You'll notice that there are no proper terminal blocks for the output. I used a 22-gauge solid core tinned copper wire instead, which will resist oxidation fairly well. The hook-shaped connection points are very easy to use with mini-gator or hook clips.

Software and user interface

The device software isn't complicated, but it's a bit too lengthy for a copy & paste. See this  GitHub repo for the complete firmware code with some comments: Arduino_MAX51717A_Vref_Example

The user experience and interface is simple:
  • Press the button to enable/disable voltage output. Note that the DAC is always powered on, so what I mean by "disable" is "set output to zero volts but remember the voltage setting".
  • The device starts in OFF mode with voltage set to 2.5 V.
  • Press the rotary encoder to toggle setting granularity between 100 mV, 10 mV, and 1 mV. The current granularity setting (digit) is underlined on the screen.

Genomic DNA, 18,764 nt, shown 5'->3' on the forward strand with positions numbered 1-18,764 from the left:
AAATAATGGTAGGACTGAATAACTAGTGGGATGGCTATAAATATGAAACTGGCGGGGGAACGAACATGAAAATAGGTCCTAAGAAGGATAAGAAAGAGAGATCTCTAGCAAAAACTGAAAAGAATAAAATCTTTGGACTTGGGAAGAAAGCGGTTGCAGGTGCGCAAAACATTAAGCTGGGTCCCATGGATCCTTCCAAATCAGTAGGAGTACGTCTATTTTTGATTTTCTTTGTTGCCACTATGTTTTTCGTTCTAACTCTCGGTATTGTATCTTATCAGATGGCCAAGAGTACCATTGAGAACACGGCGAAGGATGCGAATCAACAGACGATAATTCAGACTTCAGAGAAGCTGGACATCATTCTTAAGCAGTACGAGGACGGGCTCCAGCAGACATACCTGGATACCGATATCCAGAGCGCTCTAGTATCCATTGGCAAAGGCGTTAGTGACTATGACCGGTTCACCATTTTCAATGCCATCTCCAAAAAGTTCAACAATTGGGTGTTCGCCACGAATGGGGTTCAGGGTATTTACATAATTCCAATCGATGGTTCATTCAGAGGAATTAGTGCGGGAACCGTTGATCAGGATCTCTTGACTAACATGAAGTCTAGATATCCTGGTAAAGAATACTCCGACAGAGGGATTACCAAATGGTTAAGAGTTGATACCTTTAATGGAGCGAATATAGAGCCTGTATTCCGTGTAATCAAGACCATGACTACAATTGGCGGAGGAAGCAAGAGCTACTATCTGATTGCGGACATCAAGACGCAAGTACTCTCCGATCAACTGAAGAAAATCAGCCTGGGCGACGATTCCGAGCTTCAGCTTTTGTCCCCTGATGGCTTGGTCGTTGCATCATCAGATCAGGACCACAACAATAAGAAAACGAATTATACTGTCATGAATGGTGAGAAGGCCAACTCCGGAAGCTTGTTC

• Turn the rotary encoder left or right to increase or decrease voltage setting by one digit at the highlighted position. Voltage setting can be adjusted whether the output is on or off.

Performance testing

I don't have access to lab-grade voltage references or calibrators, so used my most accurate meter for all tests: the Siglent SDM3055 5.5 digit digital multimeter. This is also the same meter I measured the voltage output of the REF02 voltage reference with, which is then used for software calibration (see referenceVoltage in the firmware code).

I let the multimeter as well as the DUT (device under test) warm up for 30 minutes, then I did a sweep across the voltage range (0.1 V - 4.9 V) in 100 mV steps and recorded the results:

Not bad at all. The performance of the final device is well within my spec (0.2 mA error) and definitely much better than I had expected from an amateur build like this.

This is it, thanks for reading!